May 19th, 2010
|04:59 pm - Long post on the basket of measures|
The new coalition has presented a basket of measures within a narrative of 'restoring civil rights'. I know a little about three of these measures (virtually nothing about the rest). I think an argument could be made in favour of each of these measures, but each one represents a tricky and delicate trade-off, where there will be serious consequences whichever route is chosen. The narrative that has been used is simplistic, and makes me feel that the genuine rights dilemmas have not been considered.
The three are: the abandonment of the transferable identity scheme, legislation on biometrics in schools, and the cancellation of the Contact Point system. As with most news stories when you know anything about the subject, the way it is presented seems to be way off. I get the impression that this misleading narrative has been fed to the press by the PR teams of the coalition parties.
I've spoken before about transferable identity. The point of it is to allow commercial companies to process transactions of behalf of the government (as they do now) but without having to store personal details. This allows a greater range of small suppliers to bid for contracts, it allows big information systems to be broken up into independent subsystems, and it means your personal facts are not held in as many places. The alternative (which we currently use) is for the facts to be held in replicated form by several large corporations as well as by government. In both cases your data is held, with real risks. Some people think that corporations are more motivated to protect and error-check the data fairly and securely, others think the government is. That is the issue which should be debated, I think.
The second issue is biometrics in schools - falsely called fingerprinting school children. A few schools use a system of lunch-payment , which uses finger-touch technology. This is so pupils don't have to bring money to school. This system does not store the pupils' fingerprints, but uses a stored binary template (it's like a system which recognises you by the distance between your eyes, without storing an image of your face). It was recognised, nevertheless, as a controversial suggestion, and you can read some guidelines on best practice here saying that schools should consult with parents before implementing. A small number of parents say they were not consulted. I do not know if this is because some head teachers did not follow the legal guidelines, or because they did not repeat the consultation regularly enough (so new pupils were missed for example). The issue is to what extent additional legislation is required to address this slippage - perhaps indeed further tightening of the law is needed, but in my opinion this issue has not been presented in a truthful way. Note the proposed legislation only tightens the issue of parental consent, which is already covered by existing legislation (possibly not stringently enough).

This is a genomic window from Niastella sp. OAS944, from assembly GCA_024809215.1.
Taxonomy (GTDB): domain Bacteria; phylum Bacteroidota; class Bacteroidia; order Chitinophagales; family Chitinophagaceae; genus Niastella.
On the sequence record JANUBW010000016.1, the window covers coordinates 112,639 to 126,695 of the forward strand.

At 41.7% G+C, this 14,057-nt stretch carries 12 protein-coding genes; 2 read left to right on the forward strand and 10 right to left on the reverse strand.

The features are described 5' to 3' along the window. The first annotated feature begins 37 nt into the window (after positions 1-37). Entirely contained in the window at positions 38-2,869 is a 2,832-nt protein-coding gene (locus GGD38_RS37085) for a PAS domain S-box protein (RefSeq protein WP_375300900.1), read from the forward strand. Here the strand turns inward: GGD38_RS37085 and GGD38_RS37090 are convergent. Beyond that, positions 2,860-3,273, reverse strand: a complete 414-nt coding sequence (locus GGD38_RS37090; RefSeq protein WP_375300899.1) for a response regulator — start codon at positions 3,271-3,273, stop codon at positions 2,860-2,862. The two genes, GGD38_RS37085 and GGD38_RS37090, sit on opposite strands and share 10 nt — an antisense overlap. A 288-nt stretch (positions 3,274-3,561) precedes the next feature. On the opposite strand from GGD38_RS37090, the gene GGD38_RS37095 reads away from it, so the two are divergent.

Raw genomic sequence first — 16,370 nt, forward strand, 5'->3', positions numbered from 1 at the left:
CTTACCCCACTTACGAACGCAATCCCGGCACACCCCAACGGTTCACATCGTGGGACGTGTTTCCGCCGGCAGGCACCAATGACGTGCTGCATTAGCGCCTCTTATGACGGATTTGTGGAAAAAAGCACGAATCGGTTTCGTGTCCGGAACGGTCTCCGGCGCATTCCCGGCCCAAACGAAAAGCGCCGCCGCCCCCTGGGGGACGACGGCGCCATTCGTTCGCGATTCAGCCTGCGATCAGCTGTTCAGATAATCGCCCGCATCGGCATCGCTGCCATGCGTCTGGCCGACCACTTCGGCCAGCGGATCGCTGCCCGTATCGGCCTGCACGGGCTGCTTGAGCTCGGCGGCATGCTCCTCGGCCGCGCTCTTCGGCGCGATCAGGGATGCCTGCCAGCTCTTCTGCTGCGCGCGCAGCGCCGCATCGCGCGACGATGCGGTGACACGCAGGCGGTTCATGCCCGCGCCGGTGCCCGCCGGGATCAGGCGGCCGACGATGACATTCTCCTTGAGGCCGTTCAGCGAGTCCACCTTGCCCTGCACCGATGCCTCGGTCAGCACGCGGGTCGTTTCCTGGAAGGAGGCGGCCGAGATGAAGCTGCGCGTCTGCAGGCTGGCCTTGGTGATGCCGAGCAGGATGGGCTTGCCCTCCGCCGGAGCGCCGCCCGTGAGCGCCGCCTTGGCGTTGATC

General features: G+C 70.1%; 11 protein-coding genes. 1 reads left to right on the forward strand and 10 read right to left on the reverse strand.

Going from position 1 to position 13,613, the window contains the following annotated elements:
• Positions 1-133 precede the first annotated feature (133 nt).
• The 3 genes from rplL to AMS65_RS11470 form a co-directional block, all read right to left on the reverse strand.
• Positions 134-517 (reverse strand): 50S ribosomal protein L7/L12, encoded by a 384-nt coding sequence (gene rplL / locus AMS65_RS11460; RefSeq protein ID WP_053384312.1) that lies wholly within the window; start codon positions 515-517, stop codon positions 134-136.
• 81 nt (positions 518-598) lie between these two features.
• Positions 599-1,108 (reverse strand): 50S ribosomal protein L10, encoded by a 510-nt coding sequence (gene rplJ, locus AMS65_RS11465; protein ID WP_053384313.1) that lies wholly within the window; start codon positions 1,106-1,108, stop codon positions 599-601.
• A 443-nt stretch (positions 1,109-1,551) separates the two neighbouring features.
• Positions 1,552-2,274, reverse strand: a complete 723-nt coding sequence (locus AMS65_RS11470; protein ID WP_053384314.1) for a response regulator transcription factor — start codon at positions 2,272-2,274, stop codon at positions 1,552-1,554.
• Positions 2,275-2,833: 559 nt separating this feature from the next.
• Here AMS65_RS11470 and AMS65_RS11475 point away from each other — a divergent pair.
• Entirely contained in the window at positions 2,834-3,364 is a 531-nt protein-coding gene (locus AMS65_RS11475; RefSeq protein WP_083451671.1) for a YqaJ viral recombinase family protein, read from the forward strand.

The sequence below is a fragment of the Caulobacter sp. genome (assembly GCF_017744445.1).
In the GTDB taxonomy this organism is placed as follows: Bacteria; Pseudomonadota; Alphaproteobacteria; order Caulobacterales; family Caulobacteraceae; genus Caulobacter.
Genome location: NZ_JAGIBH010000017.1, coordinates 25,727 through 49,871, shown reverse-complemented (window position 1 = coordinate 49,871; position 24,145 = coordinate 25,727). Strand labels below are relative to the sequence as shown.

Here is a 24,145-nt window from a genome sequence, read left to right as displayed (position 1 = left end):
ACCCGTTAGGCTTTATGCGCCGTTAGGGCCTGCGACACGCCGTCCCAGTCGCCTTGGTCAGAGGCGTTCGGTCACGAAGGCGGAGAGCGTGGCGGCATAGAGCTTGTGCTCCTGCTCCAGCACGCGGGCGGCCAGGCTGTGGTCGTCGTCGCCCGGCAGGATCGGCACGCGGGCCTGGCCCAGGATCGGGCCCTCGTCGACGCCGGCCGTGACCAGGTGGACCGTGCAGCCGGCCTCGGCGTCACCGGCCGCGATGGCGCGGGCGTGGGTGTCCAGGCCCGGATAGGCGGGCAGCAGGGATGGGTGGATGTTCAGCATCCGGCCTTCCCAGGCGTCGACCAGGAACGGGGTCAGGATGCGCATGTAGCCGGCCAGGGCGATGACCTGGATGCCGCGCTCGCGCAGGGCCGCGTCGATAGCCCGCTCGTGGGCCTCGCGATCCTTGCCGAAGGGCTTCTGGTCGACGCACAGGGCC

The third point is the abandonment of Contact Point. This was established in the wake of the tragic abuse and murder of Victoria Climbie. A problem was identified at that time, which was that if abusive parents/carers moved between regions, they avoided detection, and children were (and are still) killed. Here is a BBC report from 2005 on the problem.The database therefore allows child protection teams in different regions to share information. I agree that this is a problematic and difficult situation. I would welcome an open discussion of other ways of tackling this hideous problem. I see no evidence that this very serious issue is being treated responsibly, but it is being framed within (as I am saying throughout) a spurious narrative which ignores the difficult issues which are raised.
I think it's a security thing in a big school where a teacher might not know everyone. Stop one pupil pretending to be another.
|Date:||May 20th, 2010 07:04 am (UTC)|| |
The underlying premise for all these proposals is that the government (and councils and large corporations) cannot be trusted with our personal data. I agree with that.
The solutions proposed all involve removing or reducing the data held. Fair enough but, as you point out, there was probably a reason it was being collected in the first place and so we ought to be more careful about unintended consequences.
Presumably many of the difficulties would go away if the government became trustworthy with this stuff. This is not going to happen unless we make the consequences of error or misuse much more severe than they are at the moment. If the bank was going to get a £100m fine if it misuses my data, or if a government minister was going to get the sack if a disc goes missing in their department, then maybe they would start to pay a bit more attention. We would need penalties like this which are deliberately disproportionate, because simply trusting to people's ordinary best efforts clearly doesn't work.
In most cases personal data is already collected by both government and large corporations. It is hard to see how our society could function without that data. Any system which streamlines it or joins it up is a trade-off. If you store the same data in multiple places (as now) there is increased chance of error. If you store it in one place then the chance of error is reduced, but the impact of error is increased.
I think even more than punitive measures, what is required is a public service ethos. It needs to be boosted and respected in my opinion. With sanctions for those who betray the trust.